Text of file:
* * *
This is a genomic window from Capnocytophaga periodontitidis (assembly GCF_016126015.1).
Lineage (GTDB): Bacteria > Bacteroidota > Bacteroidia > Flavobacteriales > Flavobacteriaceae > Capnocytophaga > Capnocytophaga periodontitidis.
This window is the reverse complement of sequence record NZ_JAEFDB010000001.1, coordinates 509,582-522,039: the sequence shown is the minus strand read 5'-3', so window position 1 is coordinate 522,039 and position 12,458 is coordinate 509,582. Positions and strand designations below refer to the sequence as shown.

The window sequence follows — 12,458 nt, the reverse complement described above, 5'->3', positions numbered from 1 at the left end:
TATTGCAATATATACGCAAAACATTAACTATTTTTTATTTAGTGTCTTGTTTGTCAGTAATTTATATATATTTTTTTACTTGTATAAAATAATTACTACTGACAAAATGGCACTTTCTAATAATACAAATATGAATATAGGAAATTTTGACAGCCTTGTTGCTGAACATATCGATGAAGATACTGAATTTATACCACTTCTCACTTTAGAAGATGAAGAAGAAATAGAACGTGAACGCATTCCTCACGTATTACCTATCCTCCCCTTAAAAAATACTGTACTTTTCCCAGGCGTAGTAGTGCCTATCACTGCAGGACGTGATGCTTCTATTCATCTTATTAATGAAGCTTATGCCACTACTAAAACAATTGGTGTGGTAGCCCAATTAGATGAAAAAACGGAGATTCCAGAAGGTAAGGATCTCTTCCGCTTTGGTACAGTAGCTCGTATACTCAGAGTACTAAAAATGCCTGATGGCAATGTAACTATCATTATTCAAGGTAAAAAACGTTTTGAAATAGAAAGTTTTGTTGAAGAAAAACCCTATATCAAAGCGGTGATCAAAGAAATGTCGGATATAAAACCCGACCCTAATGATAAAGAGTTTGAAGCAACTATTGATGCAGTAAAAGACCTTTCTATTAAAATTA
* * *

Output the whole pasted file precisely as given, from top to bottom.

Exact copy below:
This is a genomic window from Capnocytophaga periodontitidis (assembly GCF_016126015.1).
Lineage (GTDB): Bacteria > Bacteroidota > Bacteroidia > Flavobacteriales > Flavobacteriaceae > Capnocytophaga > Capnocytophaga periodontitidis.
This window is the reverse complement of sequence record NZ_JAEFDB010000001.1, coordinates 509,582-522,039: the sequence shown is the minus strand read 5'-3', so window position 1 is coordinate 522,039 and position 12,458 is coordinate 509,582. Positions and strand designations below refer to the sequence as shown.

The window sequence follows — 12,458 nt, the reverse complement described above, 5'->3', positions numbered from 1 at the left end:
TATTGCAATATATACGCAAAACATTAACTATTTTTTATTTAGTGTCTTGTTTGTCAGTAATTTATATATATTTTTTTACTTGTATAAAATAATTACTACTGACAAAATGGCACTTTCTAATAATACAAATATGAATATAGGAAATTTTGACAGCCTTGTTGCTGAACATATCGATGAAGATACTGAATTTATACCACTTCTCACTTTAGAAGATGAAGAAGAAATAGAACGTGAACGCATTCCTCACGTATTACCTATCCTCCCCTTAAAAAATACTGTACTTTTCCCAGGCGTAGTAGTGCCTATCACTGCAGGACGTGATGCTTCTATTCATCTTATTAATGAAGCTTATGCCACTACTAAAACAATTGGTGTGGTAGCCCAATTAGATGAAAAAACGGAGATTCCAGAAGGTAAGGATCTCTTCCGCTTTGGTACAGTAGCTCGTATACTCAGAGTACTAAAAATGCCTGATGGCAATGTAACTATCATTATTCAAGGTAAAAAACGTTTTGAAATAGAAAGTTTTGTTGAAGAAAAACCCTATATCAAAGCGGTGATCAAAGAAATGTCGGATATAAAACCCGACCCTAATGATAAAGAGTTTGAAGCAACTATTGATGCAGTAAAAGACCTTTCTATTAAAATTA